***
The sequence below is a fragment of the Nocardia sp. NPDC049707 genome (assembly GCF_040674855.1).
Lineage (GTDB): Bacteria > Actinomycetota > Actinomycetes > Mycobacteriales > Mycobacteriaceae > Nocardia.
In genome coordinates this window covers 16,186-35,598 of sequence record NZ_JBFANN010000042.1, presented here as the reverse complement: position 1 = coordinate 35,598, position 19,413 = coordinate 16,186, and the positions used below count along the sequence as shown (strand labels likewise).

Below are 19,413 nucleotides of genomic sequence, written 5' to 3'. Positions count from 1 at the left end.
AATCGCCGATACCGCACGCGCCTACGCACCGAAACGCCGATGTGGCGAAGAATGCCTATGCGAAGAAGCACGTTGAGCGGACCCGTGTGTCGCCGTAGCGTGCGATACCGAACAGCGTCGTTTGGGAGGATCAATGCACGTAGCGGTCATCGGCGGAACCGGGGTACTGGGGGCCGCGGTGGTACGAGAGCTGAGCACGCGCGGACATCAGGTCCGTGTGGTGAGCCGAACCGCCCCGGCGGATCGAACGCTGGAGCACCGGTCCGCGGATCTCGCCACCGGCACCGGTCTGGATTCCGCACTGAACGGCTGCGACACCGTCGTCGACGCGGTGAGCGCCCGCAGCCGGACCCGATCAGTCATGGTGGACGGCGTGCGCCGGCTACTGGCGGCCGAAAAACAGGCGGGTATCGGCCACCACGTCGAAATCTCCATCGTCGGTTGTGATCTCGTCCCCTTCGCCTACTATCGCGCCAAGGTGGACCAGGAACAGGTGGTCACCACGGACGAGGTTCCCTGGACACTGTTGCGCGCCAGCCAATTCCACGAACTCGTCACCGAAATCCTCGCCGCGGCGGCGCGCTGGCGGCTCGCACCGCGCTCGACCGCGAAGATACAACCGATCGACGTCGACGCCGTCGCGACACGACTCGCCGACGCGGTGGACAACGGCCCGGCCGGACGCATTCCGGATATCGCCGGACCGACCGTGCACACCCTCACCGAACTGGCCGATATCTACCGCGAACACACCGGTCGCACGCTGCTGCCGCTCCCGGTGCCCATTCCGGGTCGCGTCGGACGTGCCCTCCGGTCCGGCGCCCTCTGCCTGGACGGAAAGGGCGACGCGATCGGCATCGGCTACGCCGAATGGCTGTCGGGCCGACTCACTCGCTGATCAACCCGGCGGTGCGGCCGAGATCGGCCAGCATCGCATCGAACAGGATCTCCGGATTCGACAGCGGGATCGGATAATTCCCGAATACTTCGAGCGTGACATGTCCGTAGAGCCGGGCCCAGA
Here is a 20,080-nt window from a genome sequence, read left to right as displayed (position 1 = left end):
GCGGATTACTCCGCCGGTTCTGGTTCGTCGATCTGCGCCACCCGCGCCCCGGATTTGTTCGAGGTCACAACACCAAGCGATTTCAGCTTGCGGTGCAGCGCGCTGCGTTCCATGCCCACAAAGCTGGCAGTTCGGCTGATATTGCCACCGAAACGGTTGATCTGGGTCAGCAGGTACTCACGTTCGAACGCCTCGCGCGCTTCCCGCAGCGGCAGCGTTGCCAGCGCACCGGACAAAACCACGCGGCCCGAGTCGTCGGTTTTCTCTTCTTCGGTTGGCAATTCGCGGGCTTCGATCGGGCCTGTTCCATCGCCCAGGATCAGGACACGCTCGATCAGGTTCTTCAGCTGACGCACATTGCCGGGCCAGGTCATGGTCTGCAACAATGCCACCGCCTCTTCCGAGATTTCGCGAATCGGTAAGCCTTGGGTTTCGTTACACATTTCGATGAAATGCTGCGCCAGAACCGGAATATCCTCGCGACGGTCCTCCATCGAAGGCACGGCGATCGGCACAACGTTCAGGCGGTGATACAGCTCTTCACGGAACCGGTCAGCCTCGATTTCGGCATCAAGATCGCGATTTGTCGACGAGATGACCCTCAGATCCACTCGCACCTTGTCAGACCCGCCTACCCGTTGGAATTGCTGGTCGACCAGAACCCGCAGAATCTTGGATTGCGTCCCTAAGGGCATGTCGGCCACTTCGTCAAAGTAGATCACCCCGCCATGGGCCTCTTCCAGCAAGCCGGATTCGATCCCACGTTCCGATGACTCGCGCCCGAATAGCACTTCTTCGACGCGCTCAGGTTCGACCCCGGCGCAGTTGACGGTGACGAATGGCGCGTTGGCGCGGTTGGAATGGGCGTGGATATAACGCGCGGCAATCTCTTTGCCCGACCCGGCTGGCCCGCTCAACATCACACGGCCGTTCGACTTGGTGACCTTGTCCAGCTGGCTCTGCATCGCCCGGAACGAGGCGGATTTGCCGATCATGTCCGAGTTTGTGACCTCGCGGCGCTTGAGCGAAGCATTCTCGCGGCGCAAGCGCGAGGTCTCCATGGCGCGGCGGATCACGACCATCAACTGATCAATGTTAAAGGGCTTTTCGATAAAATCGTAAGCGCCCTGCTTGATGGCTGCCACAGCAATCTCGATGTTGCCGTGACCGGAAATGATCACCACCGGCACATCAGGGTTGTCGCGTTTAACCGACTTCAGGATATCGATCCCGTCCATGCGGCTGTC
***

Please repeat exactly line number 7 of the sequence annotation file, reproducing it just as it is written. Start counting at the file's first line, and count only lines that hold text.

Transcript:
GCGGATTACTCCGCCGGTTCTGGTTCGTCGATCTGCGCCACCCGCGCCCCGGATTTGTTCGAGGTCACAACACCAAGCGATTTCAGCTTGCGGTGCAGCGCGCTGCGTTCCATGCCCACAAAGCTGGCAGTTCGGCTGATATTGCCACCGAAACGGTTGATCTGGGTCAGCAGGTACTCACGTTCGAACGCCTCGCGCGCTTCCCGCAGCGGCAGCGTTGCCAGCGCACCGGACAAAACCACGCGGCCCGAGTCGTCGGTTTTCTCTTCTTCGGTTGGCAATTCGCGGGCTTCGATCGGGCCTGTTCCATCGCCCAGGATCAGGACACGCTCGATCAGGTTCTTCAGCTGACGCACATTGCCGGGCCAGGTCATGGTCTGCAACAATGCCACCGCCTCTTCCGAGATTTCGCGAATCGGTAAGCCTTGGGTTTCGTTACACATTTCGATGAAATGCTGCGCCAGAACCGGAATATCCTCGCGACGGTCCTCCATCGAAGGCACGGCGATCGGCACAACGTTCAGGCGGTGATACAGCTCTTCACGGAACCGGTCAGCCTCGATTTCGGCATCAAGATCGCGATTTGTCGACGAGATGACCCTCAGATCCACTCGCACCTTGTCAGACCCGCCTACCCGTTGGAATTGCTGGTCGACCAGAACCCGCAGAATCTTGGATTGCGTCCCTAAGGGCATGTCGGCCACTTCGTCAAAGTAGATCACCCCGCCATGGGCCTCTTCCAGCAAGCCGGATTCGATCCCACGTTCCGATGACTCGCGCCCGAATAGCACTTCTTCGACGCGCTCAGGTTCGACCCCGGCGCAGTTGACGGTGACGAATGGCGCGTTGGCGCGGTTGGAATGGGCGTGGATATAACGCGCGGCAATCTCTTTGCCCGACCCGGCTGGCCCGCTCAACATCACACGGCCGTTCGACTTGGTGACCTTGTCCAGCTGGCTCTGCATCGCCCGGAACGAGGCGGATTTGCCGATCATGTCCGAGTTTGTGACCTCGCGGCGCTTGAGCGAAGCATTCTCGCGGCGCAAGCGCGAGGTCTCCATGGCGCGGCGGATCACGACCATCAACTGATCAATGTTAAAGGGCTTTTCGATAAAATCGTAAGCGCCCTGCTTGATGGCTGCCACAGCAATCTCGATGTTGCCGTGACCGGAAATGATCACCACCGGCACATCAGGGTTGTCGCGTTTAACCGACTTCAGGATATCGATCCCGTCCATGCGGCTGTC